A Community-Based "Street Team" Tobacco Cessation Intervention by and for Youth and Young Adults.
Published Web Locationhttps://doi.org/10.1007/s10900-017-0435-3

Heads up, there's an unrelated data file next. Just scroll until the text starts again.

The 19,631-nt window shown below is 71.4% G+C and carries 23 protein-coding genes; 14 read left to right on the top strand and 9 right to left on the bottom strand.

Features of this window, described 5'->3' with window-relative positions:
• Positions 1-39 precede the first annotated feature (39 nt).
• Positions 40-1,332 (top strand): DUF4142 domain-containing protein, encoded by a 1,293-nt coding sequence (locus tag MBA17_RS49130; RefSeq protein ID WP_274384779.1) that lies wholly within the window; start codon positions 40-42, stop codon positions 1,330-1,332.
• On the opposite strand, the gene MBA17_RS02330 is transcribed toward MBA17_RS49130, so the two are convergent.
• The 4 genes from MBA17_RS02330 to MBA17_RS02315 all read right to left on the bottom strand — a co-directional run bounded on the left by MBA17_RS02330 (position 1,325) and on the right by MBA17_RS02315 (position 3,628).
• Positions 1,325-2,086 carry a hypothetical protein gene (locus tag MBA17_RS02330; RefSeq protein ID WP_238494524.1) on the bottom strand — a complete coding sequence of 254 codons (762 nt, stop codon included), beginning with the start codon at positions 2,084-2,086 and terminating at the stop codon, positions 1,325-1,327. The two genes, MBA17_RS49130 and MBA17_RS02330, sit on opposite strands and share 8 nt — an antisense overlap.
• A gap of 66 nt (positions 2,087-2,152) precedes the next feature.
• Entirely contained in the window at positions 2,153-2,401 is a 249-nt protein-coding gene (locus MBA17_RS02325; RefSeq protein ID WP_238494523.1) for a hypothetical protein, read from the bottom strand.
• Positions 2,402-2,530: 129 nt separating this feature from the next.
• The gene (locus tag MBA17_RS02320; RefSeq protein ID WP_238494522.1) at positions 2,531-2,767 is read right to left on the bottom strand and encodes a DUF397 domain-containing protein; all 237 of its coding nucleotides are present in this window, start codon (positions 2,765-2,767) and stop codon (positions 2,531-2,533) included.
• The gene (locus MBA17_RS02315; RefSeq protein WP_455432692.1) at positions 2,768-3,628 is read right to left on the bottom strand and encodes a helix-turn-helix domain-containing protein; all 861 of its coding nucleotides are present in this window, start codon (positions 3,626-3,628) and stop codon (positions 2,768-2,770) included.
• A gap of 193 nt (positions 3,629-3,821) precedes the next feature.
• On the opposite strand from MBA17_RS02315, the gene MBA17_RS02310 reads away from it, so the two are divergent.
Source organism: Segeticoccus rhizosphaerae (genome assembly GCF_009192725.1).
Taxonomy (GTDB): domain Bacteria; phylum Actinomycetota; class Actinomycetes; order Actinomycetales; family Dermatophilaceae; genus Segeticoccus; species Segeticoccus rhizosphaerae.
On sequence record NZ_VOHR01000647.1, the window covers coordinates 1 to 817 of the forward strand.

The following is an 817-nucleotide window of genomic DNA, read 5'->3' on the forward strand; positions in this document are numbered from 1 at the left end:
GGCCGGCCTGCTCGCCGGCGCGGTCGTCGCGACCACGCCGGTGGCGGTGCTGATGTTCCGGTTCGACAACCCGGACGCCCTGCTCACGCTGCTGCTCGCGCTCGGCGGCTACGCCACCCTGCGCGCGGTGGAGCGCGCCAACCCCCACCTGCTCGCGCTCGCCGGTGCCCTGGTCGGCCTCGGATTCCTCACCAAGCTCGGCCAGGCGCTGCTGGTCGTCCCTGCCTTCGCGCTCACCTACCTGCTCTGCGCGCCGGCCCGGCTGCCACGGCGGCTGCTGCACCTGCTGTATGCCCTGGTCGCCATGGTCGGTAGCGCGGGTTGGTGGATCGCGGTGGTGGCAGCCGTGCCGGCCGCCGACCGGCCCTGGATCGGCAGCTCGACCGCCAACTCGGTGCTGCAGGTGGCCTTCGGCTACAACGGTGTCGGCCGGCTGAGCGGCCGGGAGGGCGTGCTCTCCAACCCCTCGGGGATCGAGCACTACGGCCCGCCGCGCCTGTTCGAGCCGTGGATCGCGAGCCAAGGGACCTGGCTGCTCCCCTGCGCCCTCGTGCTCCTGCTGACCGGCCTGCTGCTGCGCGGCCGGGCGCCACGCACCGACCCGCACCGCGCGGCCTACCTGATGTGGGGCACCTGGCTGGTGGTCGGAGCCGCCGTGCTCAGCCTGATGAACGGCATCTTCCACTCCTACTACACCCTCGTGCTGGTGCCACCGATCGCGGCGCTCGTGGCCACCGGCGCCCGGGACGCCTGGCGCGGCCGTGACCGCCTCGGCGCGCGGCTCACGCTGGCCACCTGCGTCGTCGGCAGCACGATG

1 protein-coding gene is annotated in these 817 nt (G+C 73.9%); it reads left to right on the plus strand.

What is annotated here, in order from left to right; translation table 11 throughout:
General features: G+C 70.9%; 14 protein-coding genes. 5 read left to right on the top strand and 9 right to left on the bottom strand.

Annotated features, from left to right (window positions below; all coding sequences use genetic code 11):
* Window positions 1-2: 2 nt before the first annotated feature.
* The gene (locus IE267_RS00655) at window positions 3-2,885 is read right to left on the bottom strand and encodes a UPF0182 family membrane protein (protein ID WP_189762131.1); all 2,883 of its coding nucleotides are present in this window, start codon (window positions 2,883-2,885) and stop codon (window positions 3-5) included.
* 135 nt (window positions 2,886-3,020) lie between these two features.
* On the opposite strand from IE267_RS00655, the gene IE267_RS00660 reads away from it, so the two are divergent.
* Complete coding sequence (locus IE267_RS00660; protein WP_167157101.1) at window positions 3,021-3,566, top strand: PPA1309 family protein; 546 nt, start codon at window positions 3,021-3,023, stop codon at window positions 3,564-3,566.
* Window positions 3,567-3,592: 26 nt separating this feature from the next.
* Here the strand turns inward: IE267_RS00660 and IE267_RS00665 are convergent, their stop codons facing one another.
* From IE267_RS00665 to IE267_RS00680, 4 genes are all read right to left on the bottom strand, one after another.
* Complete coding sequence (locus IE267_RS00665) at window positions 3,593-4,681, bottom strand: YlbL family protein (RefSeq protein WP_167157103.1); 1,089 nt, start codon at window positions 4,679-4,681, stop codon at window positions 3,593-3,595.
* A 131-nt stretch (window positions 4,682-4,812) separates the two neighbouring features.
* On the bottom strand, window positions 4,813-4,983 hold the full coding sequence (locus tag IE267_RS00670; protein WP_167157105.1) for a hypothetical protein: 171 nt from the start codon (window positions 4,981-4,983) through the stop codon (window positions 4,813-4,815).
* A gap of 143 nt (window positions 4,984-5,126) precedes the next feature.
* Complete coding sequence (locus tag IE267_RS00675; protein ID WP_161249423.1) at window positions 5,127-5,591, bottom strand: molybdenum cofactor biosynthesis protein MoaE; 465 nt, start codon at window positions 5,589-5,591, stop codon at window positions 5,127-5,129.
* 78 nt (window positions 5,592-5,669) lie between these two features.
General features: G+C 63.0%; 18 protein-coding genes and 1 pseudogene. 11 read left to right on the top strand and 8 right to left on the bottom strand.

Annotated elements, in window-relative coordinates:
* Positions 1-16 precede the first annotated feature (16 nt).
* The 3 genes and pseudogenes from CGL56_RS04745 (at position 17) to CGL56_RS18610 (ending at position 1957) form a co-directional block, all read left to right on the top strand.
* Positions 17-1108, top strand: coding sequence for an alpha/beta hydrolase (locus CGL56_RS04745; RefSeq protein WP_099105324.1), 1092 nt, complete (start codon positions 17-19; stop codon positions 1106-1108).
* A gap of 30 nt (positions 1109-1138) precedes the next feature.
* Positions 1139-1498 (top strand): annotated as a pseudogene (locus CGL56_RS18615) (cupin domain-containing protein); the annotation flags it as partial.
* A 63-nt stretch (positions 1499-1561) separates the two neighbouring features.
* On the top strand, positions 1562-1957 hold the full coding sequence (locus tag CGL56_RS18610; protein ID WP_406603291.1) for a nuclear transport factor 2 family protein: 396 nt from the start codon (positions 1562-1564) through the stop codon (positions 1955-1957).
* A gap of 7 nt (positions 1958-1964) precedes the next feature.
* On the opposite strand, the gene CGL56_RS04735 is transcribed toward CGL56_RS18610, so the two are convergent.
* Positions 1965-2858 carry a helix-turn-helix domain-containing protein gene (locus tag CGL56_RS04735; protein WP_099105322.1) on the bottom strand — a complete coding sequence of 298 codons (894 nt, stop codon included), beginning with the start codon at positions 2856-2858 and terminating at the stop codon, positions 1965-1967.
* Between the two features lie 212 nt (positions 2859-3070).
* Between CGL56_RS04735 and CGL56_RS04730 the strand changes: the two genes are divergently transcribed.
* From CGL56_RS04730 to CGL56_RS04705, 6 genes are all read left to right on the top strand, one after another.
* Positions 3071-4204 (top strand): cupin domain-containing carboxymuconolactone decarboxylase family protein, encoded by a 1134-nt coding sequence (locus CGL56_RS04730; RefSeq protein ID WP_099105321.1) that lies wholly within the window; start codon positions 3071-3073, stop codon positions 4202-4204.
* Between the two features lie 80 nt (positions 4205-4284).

Most tobacco users initiate use as youth or young adults. To promote tobacco cessation for this group and encourage non-users' engagement in tobacco control efforts, a community-based organization developed a "Street Team" brief outreach intervention that enlisted youth and young adults to encourage their peers to stop tobacco use through a brief intervention. Street Team members provided education, a Quit Kit, and referrals to cessation resources at a total of 27 community events over a four-year period. Tobacco users (n = 279) completed assessments of tobacco use, quit intention, and quit self-efficacy at baseline. Self-reports of cessation outcomes including past week abstinence were assessed 1-, 3-, and 6-months post-intervention. Perceptions of the intervention were gathered from Street Team members (n = 28) and intervention participants post-intervention. T-tests and χ2-tests were used to compare those who completed at least one follow-up assessment to those lost to follow-up. Time effects were analyzed using fixed effect models. Missing = using analyses indicate 16.1, 18.6, and 12.5% 7-day quit rate at 1-, 3-, and 6-months follow-up. Feedback from intervention participants indicate the intervention was acceptable and that discussions with Street Team members and provision of quit kits motivated tobacco users to consider quitting. All Street Team members responded positively to their participation in the intervention. This Street Team approach for youth and young adults is promising as an effective approach to the promotion of tobacco cessation among users and engagement and empowerment in tobacco control efforts among non-users.